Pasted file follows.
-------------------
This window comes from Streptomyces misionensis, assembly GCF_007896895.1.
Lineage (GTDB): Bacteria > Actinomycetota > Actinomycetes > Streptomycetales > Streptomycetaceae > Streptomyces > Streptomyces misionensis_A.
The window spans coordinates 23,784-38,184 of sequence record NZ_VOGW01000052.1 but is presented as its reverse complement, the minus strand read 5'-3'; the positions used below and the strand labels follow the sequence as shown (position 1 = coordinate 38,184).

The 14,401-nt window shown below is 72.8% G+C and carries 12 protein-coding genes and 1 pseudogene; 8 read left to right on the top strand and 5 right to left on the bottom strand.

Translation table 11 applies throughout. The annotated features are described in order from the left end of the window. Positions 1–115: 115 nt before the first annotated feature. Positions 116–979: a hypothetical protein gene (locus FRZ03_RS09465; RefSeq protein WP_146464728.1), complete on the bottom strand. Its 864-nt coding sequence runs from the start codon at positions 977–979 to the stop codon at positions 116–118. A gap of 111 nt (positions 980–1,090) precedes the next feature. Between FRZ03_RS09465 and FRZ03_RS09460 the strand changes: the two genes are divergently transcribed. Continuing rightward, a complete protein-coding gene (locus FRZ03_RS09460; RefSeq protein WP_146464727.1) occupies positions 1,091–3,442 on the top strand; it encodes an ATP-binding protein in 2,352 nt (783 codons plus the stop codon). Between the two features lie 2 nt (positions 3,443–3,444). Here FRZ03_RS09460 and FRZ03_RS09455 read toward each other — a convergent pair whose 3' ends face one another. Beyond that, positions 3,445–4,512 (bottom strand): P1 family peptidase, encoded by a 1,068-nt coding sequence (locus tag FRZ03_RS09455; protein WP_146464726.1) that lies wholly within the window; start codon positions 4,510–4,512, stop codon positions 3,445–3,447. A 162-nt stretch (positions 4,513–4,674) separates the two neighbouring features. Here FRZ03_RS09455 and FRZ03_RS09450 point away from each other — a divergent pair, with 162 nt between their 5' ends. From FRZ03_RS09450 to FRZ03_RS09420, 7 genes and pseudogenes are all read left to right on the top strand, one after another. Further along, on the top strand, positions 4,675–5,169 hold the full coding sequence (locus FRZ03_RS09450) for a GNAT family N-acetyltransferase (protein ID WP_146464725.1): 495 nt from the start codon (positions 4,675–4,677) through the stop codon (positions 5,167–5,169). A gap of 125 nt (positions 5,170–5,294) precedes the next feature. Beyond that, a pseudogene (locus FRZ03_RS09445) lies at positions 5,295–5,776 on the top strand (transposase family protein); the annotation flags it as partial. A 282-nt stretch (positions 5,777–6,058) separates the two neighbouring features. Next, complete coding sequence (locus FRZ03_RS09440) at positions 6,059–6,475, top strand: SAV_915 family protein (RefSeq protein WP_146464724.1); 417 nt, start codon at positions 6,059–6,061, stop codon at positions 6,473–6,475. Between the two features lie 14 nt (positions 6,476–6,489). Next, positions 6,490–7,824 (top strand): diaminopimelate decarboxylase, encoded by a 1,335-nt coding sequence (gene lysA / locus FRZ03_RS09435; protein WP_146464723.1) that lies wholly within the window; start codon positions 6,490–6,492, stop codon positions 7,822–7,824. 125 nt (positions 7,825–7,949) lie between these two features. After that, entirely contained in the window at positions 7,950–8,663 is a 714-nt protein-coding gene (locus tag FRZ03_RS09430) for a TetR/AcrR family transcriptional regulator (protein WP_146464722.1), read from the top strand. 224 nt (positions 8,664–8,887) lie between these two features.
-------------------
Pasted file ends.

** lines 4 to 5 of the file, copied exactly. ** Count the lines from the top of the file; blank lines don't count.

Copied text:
The 14,401-nt window shown below is 72.8% G+C and carries 12 protein-coding genes and 1 pseudogene; 8 read left to right on the top strand and 5 right to left on the bottom strand.

Translation table 11 applies throughout. The annotated features are described in order from the left end of the window. Positions 1–115: 115 nt before the first annotated feature. Positions 116–979: a hypothetical protein gene (locus FRZ03_RS09465; RefSeq protein WP_146464728.1), complete on the bottom strand. Its 864-nt coding sequence runs from the start codon at positions 977–979 to the stop codon at positions 116–118. A gap of 111 nt (positions 980–1,090) precedes the next feature. Between FRZ03_RS09465 and FRZ03_RS09460 the strand changes: the two genes are divergently transcribed. Continuing rightward, a complete protein-coding gene (locus FRZ03_RS09460; RefSeq protein WP_146464727.1) occupies positions 1,091–3,442 on the top strand; it encodes an ATP-binding protein in 2,352 nt (783 codons plus the stop codon). Between the two features lie 2 nt (positions 3,443–3,444). Here FRZ03_RS09460 and FRZ03_RS09455 read toward each other — a convergent pair whose 3' ends face one another. Beyond that, positions 3,445–4,512 (bottom strand): P1 family peptidase, encoded by a 1,068-nt coding sequence (locus tag FRZ03_RS09455; protein WP_146464726.1) that lies wholly within the window; start codon positions 4,510–4,512, stop codon positions 3,445–3,447. A 162-nt stretch (positions 4,513–4,674) separates the two neighbouring features. Here FRZ03_RS09455 and FRZ03_RS09450 point away from each other — a divergent pair, with 162 nt between their 5' ends. From FRZ03_RS09450 to FRZ03_RS09420, 7 genes and pseudogenes are all read left to right on the top strand, one after another. Further along, on the top strand, positions 4,675–5,169 hold the full coding sequence (locus FRZ03_RS09450) for a GNAT family N-acetyltransferase (protein ID WP_146464725.1): 495 nt from the start codon (positions 4,675–4,677) through the stop codon (positions 5,167–5,169). A gap of 125 nt (positions 5,170–5,294) precedes the next feature. Beyond that, a pseudogene (locus FRZ03_RS09445) lies at positions 5,295–5,776 on the top strand (transposase family protein); the annotation flags it as partial. A 282-nt stretch (positions 5,777–6,058) separates the two neighbouring features. Next, complete coding sequence (locus FRZ03_RS09440) at positions 6,059–6,475, top strand: SAV_915 family protein (RefSeq protein WP_146464724.1); 417 nt, start codon at positions 6,059–6,061, stop codon at positions 6,473–6,475. Between the two features lie 14 nt (positions 6,476–6,489). Next, positions 6,490–7,824 (top strand): diaminopimelate decarboxylase, encoded by a 1,335-nt coding sequence (gene lysA / locus FRZ03_RS09435; protein WP_146464723.1) that lies wholly within the window; start codon positions 6,490–6,492, stop codon positions 7,822–7,824. 125 nt (positions 7,825–7,949) lie between these two features. After that, entirely contained in the window at positions 7,950–8,663 is a 714-nt protein-coding gene (locus tag FRZ03_RS09430) for a TetR/AcrR family transcriptional regulator (protein WP_146464722.1), read from the top strand. 224 nt (positions 8,664–8,887) lie between these two features.